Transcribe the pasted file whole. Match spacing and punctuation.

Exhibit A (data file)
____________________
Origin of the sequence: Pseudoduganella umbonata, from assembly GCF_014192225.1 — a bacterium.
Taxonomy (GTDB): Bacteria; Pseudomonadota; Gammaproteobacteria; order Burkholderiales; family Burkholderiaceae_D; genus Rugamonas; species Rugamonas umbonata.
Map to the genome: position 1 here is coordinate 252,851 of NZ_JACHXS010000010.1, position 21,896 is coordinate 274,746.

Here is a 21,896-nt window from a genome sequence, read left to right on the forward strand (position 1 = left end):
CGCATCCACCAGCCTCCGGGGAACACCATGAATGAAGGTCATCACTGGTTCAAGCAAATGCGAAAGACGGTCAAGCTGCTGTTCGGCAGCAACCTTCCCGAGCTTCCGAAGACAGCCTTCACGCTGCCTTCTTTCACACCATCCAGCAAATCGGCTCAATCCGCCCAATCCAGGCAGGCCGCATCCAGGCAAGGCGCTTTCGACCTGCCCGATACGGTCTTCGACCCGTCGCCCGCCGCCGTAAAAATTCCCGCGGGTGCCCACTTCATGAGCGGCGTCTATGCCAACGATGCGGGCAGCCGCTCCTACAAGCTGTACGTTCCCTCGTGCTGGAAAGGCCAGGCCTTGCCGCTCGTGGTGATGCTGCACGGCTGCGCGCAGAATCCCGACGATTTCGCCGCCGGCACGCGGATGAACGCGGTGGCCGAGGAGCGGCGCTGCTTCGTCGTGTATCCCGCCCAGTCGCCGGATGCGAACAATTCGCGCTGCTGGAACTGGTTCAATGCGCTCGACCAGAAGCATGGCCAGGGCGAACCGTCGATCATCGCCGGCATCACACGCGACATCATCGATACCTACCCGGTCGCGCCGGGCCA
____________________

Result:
Origin of the sequence: Pseudoduganella umbonata, from assembly GCF_014192225.1 — a bacterium.
Taxonomy (GTDB): Bacteria; Pseudomonadota; Gammaproteobacteria; order Burkholderiales; family Burkholderiaceae_D; genus Rugamonas; species Rugamonas umbonata.
Map to the genome: position 1 here is coordinate 252,851 of NZ_JACHXS010000010.1, position 21,896 is coordinate 274,746.

Here is a 21,896-nt window from a genome sequence, read left to right on the forward strand (position 1 = left end):
CGCATCCACCAGCCTCCGGGGAACACCATGAATGAAGGTCATCACTGGTTCAAGCAAATGCGAAAGACGGTCAAGCTGCTGTTCGGCAGCAACCTTCCCGAGCTTCCGAAGACAGCCTTCACGCTGCCTTCTTTCACACCATCCAGCAAATCGGCTCAATCCGCCCAATCCAGGCAGGCCGCATCCAGGCAAGGCGCTTTCGACCTGCCCGATACGGTCTTCGACCCGTCGCCCGCCGCCGTAAAAATTCCCGCGGGTGCCCACTTCATGAGCGGCGTCTATGCCAACGATGCGGGCAGCCGCTCCTACAAGCTGTACGTTCCCTCGTGCTGGAAAGGCCAGGCCTTGCCGCTCGTGGTGATGCTGCACGGCTGCGCGCAGAATCCCGACGATTTCGCCGCCGGCACGCGGATGAACGCGGTGGCCGAGGAGCGGCGCTGCTTCGTCGTGTATCCCGCCCAGTCGCCGGATGCGAACAATTCGCGCTGCTGGAACTGGTTCAATGCGCTCGACCAGAAGCATGGCCAGGGCGAACCGTCGATCATCGCCGGCATCACACGCGACATCATCGATACCTACCCGGTCGCGCCGGGCCA